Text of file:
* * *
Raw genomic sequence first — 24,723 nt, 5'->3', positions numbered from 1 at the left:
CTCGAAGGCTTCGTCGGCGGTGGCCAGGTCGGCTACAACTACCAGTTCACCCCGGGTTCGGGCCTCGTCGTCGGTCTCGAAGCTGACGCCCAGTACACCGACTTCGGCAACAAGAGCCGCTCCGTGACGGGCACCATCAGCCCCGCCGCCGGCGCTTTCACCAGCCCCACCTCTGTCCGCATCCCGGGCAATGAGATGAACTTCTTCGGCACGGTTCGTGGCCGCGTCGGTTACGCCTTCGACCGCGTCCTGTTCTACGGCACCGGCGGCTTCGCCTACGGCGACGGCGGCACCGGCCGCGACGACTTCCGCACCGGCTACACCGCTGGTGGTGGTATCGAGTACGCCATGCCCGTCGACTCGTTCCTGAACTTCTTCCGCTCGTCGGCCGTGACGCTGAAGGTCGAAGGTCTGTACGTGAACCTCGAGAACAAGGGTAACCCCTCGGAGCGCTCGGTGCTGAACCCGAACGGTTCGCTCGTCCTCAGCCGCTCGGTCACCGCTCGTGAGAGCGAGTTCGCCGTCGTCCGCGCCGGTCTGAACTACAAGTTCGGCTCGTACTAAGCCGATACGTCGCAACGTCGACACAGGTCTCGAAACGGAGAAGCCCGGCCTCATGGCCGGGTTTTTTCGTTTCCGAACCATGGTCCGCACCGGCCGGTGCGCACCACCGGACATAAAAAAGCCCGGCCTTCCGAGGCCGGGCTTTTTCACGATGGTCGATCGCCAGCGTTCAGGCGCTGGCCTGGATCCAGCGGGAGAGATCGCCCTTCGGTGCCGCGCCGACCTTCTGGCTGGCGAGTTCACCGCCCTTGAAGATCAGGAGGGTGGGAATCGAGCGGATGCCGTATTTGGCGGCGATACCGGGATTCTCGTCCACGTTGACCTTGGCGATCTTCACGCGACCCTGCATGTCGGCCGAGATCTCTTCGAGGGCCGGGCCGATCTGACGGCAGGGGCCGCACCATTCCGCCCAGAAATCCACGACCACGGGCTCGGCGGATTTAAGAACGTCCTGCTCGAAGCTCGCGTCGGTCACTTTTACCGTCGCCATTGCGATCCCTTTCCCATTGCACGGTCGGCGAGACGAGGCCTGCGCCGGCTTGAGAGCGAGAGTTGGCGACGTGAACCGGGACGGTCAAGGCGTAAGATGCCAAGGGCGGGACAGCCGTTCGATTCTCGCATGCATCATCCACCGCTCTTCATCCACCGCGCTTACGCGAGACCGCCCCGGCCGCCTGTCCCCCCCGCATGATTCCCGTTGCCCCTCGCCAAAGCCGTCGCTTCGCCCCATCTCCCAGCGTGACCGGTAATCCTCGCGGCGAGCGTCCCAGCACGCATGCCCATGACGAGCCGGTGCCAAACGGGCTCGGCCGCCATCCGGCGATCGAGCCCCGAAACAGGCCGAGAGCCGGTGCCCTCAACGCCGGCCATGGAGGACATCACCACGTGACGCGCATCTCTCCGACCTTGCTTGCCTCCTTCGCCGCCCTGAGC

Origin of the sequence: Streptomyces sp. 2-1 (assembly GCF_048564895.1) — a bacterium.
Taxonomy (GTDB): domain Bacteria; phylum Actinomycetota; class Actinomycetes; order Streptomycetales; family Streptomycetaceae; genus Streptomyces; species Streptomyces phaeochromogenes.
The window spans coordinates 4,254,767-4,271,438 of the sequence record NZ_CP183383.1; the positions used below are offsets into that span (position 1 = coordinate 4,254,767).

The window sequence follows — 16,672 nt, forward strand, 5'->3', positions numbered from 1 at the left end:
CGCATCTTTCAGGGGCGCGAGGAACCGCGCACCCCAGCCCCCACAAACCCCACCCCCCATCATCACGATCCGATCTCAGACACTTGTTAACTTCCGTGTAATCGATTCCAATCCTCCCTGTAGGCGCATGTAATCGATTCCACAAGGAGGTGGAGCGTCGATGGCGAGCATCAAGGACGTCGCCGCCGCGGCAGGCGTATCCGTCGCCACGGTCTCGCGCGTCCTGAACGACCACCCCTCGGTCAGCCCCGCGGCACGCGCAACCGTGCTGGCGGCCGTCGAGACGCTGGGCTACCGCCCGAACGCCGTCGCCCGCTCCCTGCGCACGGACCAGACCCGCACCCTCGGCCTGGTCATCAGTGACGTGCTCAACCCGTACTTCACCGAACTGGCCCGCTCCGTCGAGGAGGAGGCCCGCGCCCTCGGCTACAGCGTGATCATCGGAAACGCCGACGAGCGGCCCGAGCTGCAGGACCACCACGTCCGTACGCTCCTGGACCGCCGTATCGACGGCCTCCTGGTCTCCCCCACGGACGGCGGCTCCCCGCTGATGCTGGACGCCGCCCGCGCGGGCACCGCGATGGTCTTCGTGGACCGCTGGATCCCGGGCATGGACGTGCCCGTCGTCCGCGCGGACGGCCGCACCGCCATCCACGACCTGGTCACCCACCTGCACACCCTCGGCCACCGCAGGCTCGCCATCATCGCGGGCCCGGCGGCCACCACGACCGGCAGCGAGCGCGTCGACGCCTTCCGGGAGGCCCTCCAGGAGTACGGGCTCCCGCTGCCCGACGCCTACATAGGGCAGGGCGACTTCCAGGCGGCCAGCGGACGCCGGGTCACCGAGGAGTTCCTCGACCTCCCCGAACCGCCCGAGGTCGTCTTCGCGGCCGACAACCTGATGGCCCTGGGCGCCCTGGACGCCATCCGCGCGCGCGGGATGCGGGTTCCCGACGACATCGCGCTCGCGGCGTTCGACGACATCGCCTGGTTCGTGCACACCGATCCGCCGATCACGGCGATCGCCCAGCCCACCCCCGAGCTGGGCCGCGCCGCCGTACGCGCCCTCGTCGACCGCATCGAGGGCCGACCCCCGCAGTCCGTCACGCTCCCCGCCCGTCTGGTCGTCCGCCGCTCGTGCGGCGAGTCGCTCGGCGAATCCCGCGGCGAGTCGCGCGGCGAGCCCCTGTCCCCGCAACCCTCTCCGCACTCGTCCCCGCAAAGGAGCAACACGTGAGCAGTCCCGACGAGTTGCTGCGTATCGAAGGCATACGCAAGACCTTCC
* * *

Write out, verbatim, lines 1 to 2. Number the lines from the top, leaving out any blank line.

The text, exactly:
Raw genomic sequence first — 24,723 nt, 5'->3', positions numbered from 1 at the left:
CTCGAAGGCTTCGTCGGCGGTGGCCAGGTCGGCTACAACTACCAGTTCACCCCGGGTTCGGGCCTCGTCGTCGGTCTCGAAGCTGACGCCCAGTACACCGACTTCGGCAACAAGAGCCGCTCCGTGACGGGCACCATCAGCCCCGCCGCCGGCGCTTTCACCAGCCCCACCTCTGTCCGCATCCCGGGCAATGAGATGAACTTCTTCGGCACGGTTCGTGGCCGCGTCGGTTACGCCTTCGACCGCGTCCTGTTCTACGGCACCGGCGGCTTCGCCTACGGCGACGGCGGCACCGGCCGCGACGACTTCCGCACCGGCTACACCGCTGGTGGTGGTATCGAGTACGCCATGCCCGTCGACTCGTTCCTGAACTTCTTCCGCTCGTCGGCCGTGACGCTGAAGGTCGAAGGTCTGTACGTGAACCTCGAGAACAAGGGTAACCCCTCGGAGCGCTCGGTGCTGAACCCGAACGGTTCGCTCGTCCTCAGCCGCTCGGTCACCGCTCGTGAGAGCGAGTTCGCCGTCGTCCGCGCCGGTCTGAACTACAAGTTCGGCTCGTACTAAGCCGATACGTCGCAACGTCGACACAGGTCTCGAAACGGAGAAGCCCGGCCTCATGGCCGGGTTTTTTCGTTTCCGAACCATGGTCCGCACCGGCCGGTGCGCACCACCGGACATAAAAAAGCCCGGCCTTCCGAGGCCGGGCTTTTTCACGATGGTCGATCGCCAGCGTTCAGGCGCTGGCCTGGATCCAGCGGGAGAGATCGCCCTTCGGTGCCGCGCCGACCTTCTGGCTGGCGAGTTCACCGCCCTTGAAGATCAGGAGGGTGGGAATCGAGCGGATGCCGTATTTGGCGGCGATACCGGGATTCTCGTCCACGTTGACCTTGGCGATCTTCACGCGACCCTGCATGTCGGCCGAGATCTCTTCGAGGGCCGGGCCGATCTGACGGCAGGGGCCGCACCATTCCGCCCAGAAATCCACGACCACGGGCTCGGCGGATTTAAGAACGTCCTGCTCGAAGCTCGCGTCGGTCACTTTTACCGTCGCCATTGCGATCCCTTTCCCATTGCACGGTCGGCGAGACGAGGCCTGCGCCGGCTTGAGAGCGAGAGTTGGCGACGTGAACCGGGACGGTCAAGGCGTAAGATGCCAAGGGCGGGACAGCCGTTCGATTCTCGCATGCATCATCCACCGCTCTTCATCCACCGCGCTTACGCGAGACCGCCCCGGCCGCCTGTCCCCCCCGCATGATTCCCGTTGCCCCTCGCCAAAGCCGTCGCTTCGCCCCATCTCCCAGCGTGACCGGTAATCCTCGCGGCGAGCGTCCCAGCACGCATGCCCATGACGAGCCGGTGCCAAACGGGCTCGGCCGCCATCCGGCGATCGAGCCCCGAAACAGGCCGAGAGCCGGTGCCCTCAACGCCGGCCATGGAGGACATCACCACGTGACGCGCATCTCTCCGACCTTGCTTGCCTCCTTCGCCGCCCTGAGC